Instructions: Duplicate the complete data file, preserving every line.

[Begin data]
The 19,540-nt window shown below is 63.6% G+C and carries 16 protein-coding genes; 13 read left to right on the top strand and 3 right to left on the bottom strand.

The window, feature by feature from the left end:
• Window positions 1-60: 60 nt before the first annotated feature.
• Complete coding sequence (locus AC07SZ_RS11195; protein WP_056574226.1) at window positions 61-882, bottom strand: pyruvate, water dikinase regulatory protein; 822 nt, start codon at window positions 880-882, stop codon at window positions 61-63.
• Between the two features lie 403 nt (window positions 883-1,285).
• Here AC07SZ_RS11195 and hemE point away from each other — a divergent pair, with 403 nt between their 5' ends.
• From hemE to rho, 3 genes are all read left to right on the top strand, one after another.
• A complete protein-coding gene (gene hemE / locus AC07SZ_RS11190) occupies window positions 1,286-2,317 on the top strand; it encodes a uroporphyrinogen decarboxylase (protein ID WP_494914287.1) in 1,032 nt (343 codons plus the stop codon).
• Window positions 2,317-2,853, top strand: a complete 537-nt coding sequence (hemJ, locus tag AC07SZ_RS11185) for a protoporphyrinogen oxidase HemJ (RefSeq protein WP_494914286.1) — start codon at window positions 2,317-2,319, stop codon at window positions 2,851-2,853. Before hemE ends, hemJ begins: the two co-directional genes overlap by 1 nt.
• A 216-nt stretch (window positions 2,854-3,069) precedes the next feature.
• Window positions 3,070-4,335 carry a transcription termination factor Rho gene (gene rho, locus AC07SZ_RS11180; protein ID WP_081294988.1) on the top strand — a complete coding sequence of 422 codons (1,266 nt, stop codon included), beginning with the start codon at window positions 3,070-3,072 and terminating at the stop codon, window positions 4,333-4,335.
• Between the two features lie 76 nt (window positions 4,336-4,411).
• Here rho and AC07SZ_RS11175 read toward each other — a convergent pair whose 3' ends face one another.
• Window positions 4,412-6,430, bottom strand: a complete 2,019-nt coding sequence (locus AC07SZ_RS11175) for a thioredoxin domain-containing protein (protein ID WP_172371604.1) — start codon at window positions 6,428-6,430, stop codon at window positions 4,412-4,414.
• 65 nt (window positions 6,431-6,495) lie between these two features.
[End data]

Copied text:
The 19,540-nt window shown below is 63.6% G+C and carries 16 protein-coding genes; 13 read left to right on the top strand and 3 right to left on the bottom strand.

The window, feature by feature from the left end:
• Window positions 1-60: 60 nt before the first annotated feature.
• Complete coding sequence (locus AC07SZ_RS11195; protein WP_056574226.1) at window positions 61-882, bottom strand: pyruvate, water dikinase regulatory protein; 822 nt, start codon at window positions 880-882, stop codon at window positions 61-63.
• Between the two features lie 403 nt (window positions 883-1,285).
• Here AC07SZ_RS11195 and hemE point away from each other — a divergent pair, with 403 nt between their 5' ends.
• From hemE to rho, 3 genes are all read left to right on the top strand, one after another.
• A complete protein-coding gene (gene hemE / locus AC07SZ_RS11190) occupies window positions 1,286-2,317 on the top strand; it encodes a uroporphyrinogen decarboxylase (protein ID WP_494914287.1) in 1,032 nt (343 codons plus the stop codon).
• Window positions 2,317-2,853, top strand: a complete 537-nt coding sequence (hemJ, locus tag AC07SZ_RS11185) for a protoporphyrinogen oxidase HemJ (RefSeq protein WP_494914286.1) — start codon at window positions 2,317-2,319, stop codon at window positions 2,851-2,853. Before hemE ends, hemJ begins: the two co-directional genes overlap by 1 nt.
• A 216-nt stretch (window positions 2,854-3,069) precedes the next feature.
• Window positions 3,070-4,335 carry a transcription termination factor Rho gene (gene rho, locus AC07SZ_RS11180; protein ID WP_081294988.1) on the top strand — a complete coding sequence of 422 codons (1,266 nt, stop codon included), beginning with the start codon at window positions 3,070-3,072 and terminating at the stop codon, window positions 4,333-4,335.
• Between the two features lie 76 nt (window positions 4,336-4,411).
• Here rho and AC07SZ_RS11175 read toward each other — a convergent pair whose 3' ends face one another.
• Window positions 4,412-6,430, bottom strand: a complete 2,019-nt coding sequence (locus AC07SZ_RS11175) for a thioredoxin domain-containing protein (protein ID WP_172371604.1) — start codon at window positions 6,428-6,430, stop codon at window positions 4,412-4,414.
• 65 nt (window positions 6,431-6,495) lie between these two features.